Share this article on:

Venous Etiology Clinical Pathways Integrated with Evidence-Based Decisions: Part 3

Hess, Cathy Thomas BSN, RN, CWOCN

Advances in Skin & Wound Care: June 2013 - Volume 26 - Issue 6 - p 288
doi: 10.1097/01.ASW.0000430667.28520.08
Departments: Practice Points

Cathy Thomas Hess, BSN, RN, CWOCN, is Vice President and Chief Clinical Officer, Net Health Systems, Inc. Please address correspondence to: Cathy Thomas Hess, BSN, RN, CWOCN, via e-mail:

As we move into week 24 of assessing and treating a venous ulcer, there are 3 key objectives to remember:

  • repeat physician evaluation
  • monitor healing and outcomes
  • provide patient education.

Management of vascular ulcers has improved over the past decade as clinicians have come to realize the importance of proactive measures and a multidisciplinary team approach. In addition, the introduction of newer treatment modalities, such as the use of growth factors and biologic skin replacements, hold the promise of treating difficult wounds, accelerating the wound healing process, and preventing new wound formation to a degree not previously thought possible. Performing the appropriate diagnostic tests is paramount when evaluating the patient with a suspected venous ulcer. The results of the tests will provide the basis for proper interventions and patient management. The success of the interventions and healing rates are evident as you monitor healing and report outcomes. Lastly, patient education is paramount and a cornerstone of the wound healing pathway.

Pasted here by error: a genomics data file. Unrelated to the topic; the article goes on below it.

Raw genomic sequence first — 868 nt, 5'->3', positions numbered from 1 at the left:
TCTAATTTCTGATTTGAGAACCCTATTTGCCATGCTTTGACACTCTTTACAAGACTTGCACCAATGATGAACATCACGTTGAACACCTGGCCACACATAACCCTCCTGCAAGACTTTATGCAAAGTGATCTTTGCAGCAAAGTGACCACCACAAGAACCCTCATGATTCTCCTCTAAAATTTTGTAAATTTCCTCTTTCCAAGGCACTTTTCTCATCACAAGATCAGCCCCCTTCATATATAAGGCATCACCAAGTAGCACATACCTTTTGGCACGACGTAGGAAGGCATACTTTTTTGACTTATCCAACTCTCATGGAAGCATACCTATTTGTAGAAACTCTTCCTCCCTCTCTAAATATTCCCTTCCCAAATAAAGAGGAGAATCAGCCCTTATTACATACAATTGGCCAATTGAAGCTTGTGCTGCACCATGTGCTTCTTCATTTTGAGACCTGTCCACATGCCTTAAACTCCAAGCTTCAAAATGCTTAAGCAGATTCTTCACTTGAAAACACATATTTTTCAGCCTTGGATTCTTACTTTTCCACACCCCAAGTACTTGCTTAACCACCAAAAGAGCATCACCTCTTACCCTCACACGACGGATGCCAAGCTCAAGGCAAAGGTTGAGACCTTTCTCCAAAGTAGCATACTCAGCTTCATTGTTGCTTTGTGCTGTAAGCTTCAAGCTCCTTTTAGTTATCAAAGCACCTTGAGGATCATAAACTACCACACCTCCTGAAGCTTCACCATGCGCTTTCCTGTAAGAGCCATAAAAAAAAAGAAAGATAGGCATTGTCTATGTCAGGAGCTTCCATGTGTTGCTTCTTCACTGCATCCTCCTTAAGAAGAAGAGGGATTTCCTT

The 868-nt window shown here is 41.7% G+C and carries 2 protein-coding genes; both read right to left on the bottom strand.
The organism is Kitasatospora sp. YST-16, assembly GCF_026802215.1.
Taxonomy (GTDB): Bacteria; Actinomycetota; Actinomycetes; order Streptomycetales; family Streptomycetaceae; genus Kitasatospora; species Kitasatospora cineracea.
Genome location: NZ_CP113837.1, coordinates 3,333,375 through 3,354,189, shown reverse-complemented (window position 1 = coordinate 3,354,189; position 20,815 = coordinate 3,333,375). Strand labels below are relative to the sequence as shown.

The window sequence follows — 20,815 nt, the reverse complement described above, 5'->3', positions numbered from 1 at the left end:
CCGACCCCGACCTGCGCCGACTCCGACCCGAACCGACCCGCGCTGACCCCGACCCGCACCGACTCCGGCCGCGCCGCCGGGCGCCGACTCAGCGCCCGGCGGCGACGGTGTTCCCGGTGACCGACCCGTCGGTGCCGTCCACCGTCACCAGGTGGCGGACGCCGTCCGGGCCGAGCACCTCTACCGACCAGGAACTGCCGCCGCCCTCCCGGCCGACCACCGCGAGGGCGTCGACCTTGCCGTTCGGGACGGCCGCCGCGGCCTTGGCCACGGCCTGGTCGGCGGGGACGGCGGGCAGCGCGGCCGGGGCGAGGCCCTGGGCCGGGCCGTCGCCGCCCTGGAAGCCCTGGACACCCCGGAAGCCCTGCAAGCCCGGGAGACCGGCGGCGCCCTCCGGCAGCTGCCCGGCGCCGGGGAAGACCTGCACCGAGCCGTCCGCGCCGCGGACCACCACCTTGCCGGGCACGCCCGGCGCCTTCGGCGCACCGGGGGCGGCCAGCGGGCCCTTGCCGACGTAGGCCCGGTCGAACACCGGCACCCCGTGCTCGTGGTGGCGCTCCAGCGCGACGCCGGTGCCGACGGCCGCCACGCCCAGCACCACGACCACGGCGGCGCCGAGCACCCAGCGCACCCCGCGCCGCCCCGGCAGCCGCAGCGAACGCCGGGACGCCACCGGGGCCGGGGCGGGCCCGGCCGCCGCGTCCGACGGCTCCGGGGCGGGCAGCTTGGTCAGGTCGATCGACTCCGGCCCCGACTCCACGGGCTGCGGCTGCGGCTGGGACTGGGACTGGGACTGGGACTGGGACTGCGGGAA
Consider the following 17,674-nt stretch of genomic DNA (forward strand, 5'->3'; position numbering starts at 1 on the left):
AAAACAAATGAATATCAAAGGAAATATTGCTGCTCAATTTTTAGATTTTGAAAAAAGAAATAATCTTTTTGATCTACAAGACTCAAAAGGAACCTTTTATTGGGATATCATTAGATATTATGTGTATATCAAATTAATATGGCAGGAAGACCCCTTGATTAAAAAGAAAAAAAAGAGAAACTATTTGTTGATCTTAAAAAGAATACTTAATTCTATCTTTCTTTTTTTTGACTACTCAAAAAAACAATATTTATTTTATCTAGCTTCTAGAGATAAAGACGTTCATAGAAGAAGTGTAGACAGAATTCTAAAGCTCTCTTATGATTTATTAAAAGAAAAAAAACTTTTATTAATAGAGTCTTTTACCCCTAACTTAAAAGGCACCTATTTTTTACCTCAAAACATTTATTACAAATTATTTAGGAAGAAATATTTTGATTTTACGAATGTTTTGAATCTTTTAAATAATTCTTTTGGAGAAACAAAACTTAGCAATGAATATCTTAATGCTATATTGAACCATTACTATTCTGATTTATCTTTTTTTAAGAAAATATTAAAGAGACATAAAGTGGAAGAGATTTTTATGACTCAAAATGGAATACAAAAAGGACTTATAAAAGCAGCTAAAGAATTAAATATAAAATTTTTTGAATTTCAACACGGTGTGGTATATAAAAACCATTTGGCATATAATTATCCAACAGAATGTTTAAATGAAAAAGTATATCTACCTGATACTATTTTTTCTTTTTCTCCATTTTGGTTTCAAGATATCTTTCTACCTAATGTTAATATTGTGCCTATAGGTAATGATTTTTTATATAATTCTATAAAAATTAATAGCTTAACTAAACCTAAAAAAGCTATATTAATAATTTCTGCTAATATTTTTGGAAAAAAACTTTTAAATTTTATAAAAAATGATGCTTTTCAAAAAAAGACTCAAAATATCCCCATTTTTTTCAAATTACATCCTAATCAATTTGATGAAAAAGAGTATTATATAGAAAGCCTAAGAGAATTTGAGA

The sample figure in this column, as in previous columns, provides the clinician and physicians with evidence-based recommendations of the care of venous-related wounds.1 Key decision points are provided based on research that combines healing rates with expected outcomes. If the patient does not meet a given healing rate, closure objective research suggests that he/she will experience delayed healing in the weeks to come. The provider may, at this point, act on further evidence-based adjunctive therapy recommendations altering the patient’s negative outcome.

Figure 1

Figure 1

Back to Top | Article Outline


1. Hess CT. Clinical Guide: Skin and Wound Care. 7th ed. Philadelphia, PA: Lippincott Williams & Wilkins; 2012.
2. Falanga V, Margolis D, Alvarez O, et al. Rapid healing of venous ulcers and lack of clinical rejection with allogeneic cultured human skin equivalent. Arch Dermatol 1998; 134: 293–300.
    3. Kanter J, Margolis D. A multicenterstudy of percentage change in venous leg ulcer area as a prognostic index of healing at 24 weeks. Br J Dermatol 2000; 142: 960–4.
      4. Robson MC, Cooper DM, Rummana A, et al. Guidelines for the treatment of venous ulcers. Wound Repair Regen 2006; 14: 649–62.
        © 2013 Lippincott Williams & Wilkins, Inc.